Yet by reason they can not theym refrayne
But of theyr possybylyte to complayne
Of the dyffycultye they seke no remedy
Bothe counsell and shame they vtterly deny


190 ¶Why sholde not men loue women in theyr mynde
Syth that brute beestes do loue theyr semblable
All-thynge is gouerned by nature and by kynde
And syth that nature in beestes is so stable
Why sholde not a man / a creature reasonable
195 Loue a woman syth nature dothe hym bynde
Wolde ye haue men erre agaynst theyr kynde

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¶We louers haue alway suche harde chaunce
Some for to loue ferre vnder theyr degre
Or theym-selfe more greatly do auaunce
200 We neuer be at our owne lyberte
To haue respecte vnto the qualyte
Nature hathe vs in suche subieccyon
There to loue / where we ought not of reason

¶Loue her I wyll whyle my lyfe shall last
205 What-so-euer therof / here-after shall ensewe
My herte and wyll shall euer be stedfast
Her onely to loue / as a louer trewe
Reason nor counsell / my mynde can not subdewe
No shame it is to loue in honeste
210 Though that she passe ferre aboue my degre


¶What man is so madde to loue his ennemy
Whiche dayly putteth hym to suche encombraunce
That at no tyme he can rest quyetly
Nor many tymes take bodyly sustenaunce
215 But leseth his colour / and mysspendeth his substaunce
His credence / his vertue and all his good name
For suche madde loue / wyse men wyll hym dyffame

¶Suche vyces ensue madde louers comynly
They are suspicyous and theym do deedly hate
220 That with theyr louers vse to company
And with theym often fyght / chyde and debate
Moche myschefe ensueth / they be infortunate
Now in / now out / this is theyr condycyon
Some lose theyr lyfe / some theyr wyt and reason

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225 ¶Of a noble herte procedeth gentylnesse
Wolde ye haue me my louer to dysdayne
Though she be parte of my greate heuynesse
I am chefe grounde of my mortall payne
Though I her loue she can me not refrayne
230 Why sholde I her for my mysfortune blame
Syth I my-selfe am chefe cause of the same

¶It was neuer my purpose wyll nor mynde
By suche mysgouernaunce my-selfe to abuse
No false susspeccyons in me shall she fynde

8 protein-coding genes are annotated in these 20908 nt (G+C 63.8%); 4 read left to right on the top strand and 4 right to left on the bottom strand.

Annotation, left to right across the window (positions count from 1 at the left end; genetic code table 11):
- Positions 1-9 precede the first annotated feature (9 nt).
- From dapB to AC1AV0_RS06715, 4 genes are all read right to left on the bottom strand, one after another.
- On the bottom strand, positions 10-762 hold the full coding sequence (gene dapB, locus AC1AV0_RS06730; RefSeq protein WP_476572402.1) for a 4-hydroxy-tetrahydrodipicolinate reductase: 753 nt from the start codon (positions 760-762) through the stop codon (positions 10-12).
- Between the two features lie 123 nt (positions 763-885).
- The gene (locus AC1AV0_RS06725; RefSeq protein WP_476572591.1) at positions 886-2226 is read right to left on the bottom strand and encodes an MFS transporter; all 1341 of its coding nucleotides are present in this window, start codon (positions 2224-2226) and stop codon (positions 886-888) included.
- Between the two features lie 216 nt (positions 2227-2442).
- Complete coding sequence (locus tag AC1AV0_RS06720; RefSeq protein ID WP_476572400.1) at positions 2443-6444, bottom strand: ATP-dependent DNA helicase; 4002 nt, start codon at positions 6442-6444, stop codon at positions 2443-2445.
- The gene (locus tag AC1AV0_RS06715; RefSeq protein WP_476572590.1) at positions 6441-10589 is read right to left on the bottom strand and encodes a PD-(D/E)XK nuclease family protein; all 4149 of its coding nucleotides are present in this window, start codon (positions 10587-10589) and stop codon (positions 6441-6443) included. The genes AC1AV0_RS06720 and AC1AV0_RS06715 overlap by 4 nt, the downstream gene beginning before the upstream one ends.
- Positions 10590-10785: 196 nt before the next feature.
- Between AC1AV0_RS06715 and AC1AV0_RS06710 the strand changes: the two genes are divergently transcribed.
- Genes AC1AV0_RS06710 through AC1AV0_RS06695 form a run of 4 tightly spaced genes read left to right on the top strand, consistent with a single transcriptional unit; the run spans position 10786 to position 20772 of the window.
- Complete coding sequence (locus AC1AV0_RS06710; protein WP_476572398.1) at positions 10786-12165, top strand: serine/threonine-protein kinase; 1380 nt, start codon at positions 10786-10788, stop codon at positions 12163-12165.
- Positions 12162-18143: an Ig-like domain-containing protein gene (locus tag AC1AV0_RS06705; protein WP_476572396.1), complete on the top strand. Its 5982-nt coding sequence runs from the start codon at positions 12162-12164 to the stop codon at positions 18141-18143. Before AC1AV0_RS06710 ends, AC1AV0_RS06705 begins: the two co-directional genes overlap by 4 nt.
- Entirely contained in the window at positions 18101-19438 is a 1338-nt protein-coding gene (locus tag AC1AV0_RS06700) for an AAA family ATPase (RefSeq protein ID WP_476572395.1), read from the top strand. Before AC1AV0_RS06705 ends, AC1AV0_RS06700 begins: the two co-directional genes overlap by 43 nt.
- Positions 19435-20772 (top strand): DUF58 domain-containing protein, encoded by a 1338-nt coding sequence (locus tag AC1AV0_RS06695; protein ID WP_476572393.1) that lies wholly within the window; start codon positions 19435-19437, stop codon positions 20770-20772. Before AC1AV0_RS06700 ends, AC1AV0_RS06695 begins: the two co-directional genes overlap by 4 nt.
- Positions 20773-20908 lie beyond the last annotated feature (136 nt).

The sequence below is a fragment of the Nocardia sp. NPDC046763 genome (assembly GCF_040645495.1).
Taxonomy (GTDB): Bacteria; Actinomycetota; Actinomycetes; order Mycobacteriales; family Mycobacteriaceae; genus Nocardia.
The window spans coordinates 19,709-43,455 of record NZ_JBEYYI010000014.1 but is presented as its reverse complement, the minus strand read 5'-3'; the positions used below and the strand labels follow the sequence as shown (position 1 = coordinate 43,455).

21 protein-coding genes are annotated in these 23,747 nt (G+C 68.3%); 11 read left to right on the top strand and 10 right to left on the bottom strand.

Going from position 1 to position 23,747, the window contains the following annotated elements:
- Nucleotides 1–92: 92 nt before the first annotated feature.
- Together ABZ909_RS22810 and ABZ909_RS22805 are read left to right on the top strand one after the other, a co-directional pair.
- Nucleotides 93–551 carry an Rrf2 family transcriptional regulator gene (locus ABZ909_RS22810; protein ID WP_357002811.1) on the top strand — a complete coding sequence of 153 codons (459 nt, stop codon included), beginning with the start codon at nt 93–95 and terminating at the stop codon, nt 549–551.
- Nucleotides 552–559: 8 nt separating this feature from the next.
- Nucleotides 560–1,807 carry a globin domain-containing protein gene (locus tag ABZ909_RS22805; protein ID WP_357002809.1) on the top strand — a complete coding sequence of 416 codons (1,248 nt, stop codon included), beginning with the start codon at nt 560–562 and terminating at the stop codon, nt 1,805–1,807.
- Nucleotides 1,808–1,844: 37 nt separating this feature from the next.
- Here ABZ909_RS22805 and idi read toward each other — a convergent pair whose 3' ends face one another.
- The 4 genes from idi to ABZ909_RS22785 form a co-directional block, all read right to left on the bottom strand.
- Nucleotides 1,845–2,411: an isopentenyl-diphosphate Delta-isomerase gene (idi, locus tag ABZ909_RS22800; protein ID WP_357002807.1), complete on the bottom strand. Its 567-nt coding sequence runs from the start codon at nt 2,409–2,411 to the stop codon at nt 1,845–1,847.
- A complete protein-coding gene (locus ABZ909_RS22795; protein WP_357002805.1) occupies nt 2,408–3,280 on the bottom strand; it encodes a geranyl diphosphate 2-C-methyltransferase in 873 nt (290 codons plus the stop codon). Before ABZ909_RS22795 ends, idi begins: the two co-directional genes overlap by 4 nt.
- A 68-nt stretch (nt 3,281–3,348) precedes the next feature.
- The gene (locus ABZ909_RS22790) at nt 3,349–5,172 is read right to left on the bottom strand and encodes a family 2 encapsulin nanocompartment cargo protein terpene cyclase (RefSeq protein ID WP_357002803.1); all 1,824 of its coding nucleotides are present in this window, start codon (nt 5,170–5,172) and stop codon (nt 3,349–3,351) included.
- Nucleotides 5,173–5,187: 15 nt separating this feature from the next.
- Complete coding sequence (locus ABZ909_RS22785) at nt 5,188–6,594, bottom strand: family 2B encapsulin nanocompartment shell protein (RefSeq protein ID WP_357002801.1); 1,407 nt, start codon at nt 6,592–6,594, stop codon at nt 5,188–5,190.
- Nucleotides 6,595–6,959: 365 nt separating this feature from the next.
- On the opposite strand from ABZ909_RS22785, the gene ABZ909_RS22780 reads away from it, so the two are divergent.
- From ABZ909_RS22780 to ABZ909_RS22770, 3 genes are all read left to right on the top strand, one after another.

235 For by good cause my loue she myght refuse
Yf that therin I myght me not excuse
Tho[u]gh I her loue / yet wyll I not go madde
Nor lose my lyfe / my wyt is not so badde

¶I meruayle that ye loue so despyse
240 Whiche of hertely kyndnesse is engendred
Nature a man there-vnto dothe entyse
Of myrthe and pleasure it dothe also procede
Frendshyp and charyte there-with-all agrede
Rancoure and malyce it destroyeth vtterly
245 All-thynge by it dothe growe and multyply

¶Loue dothe quycken euery mannes herte
It prouoketh the mynde to pleasure and lustynesse
Slouthe and sadnesse it causeth to departe
Strength and manhode by it dothe encresse
250 It hateth penury / it loueth largesse
Loue causeth a man to haue delyte and pleasure
With a woman to do the course of nature

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¶For-asmoche as ye be taken in the snare
Therfore ye do loue more greatly auaunce
255 But in loue there is sorowe and care
It consumeth a man by space and contynuaunce
The lenger ye loue the more is your greuaunce
Loue brenneth theym so with her cruell fyre
The more they take the more they do desyre

260 ¶Theyr laughters ben shorte theyr mournynges are longe
Full lytell ioye but syghes many and greate
In plente of sorowe small pleasure is amonge
Anger and trouble theyr hertes dothe ofte frete
Slepynge nor wakynge they be in quyete
265 In thought and desyre they brenne feruently
Suche dolefull payne they suffre wylfully


¶Loue is not so as ye haue made reporte
Women to men are moost profytable
Theyr wordes and beaute dothe men greate conforte
270 Theyr kysses and lokes are moche delectable
To myrthe and ioye they be agreable
Where that woman be / there is greate solace
Happy is he that maye attayne theyr grace

¶We wylfull louers do lyue pleasauntly
275 To vs by kynde it is appropryed
Somtyme to suffer sorowe pacyently
And in ioye agayne to be exalted
A thynge harde-wonne shall better be loued
He that wyll not suffre suche lytell payne
280 Is not worthy suche pleasure to attayne

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¶O foolysshe louer / false is thy sentence
To thynke thy payne / to be to the pleasure
For well thou doest knowe / by experyence
That loue thy reason hath made dull and obscure
285 That wyll thou or not / this payne thou must endure
Loue hath the made / for to be agast
That wysedome and vertue / is clerely from the past

¶Ye louers delyte / in slouthe and sadnesse
In-stede of myrthe / ye syghe contynually
290 Despare dothe ofte encrese your heuynesse
Ye be also troubled by Ialousy
By suche meanes / ye be brought in fransy
In ydell thoughtes / and slombres of the nyght
Suche is to you / greate pleasure and delyght


295 ¶To se you contynue in erroure I meruayle
What man is so constaunt / in his lyuynge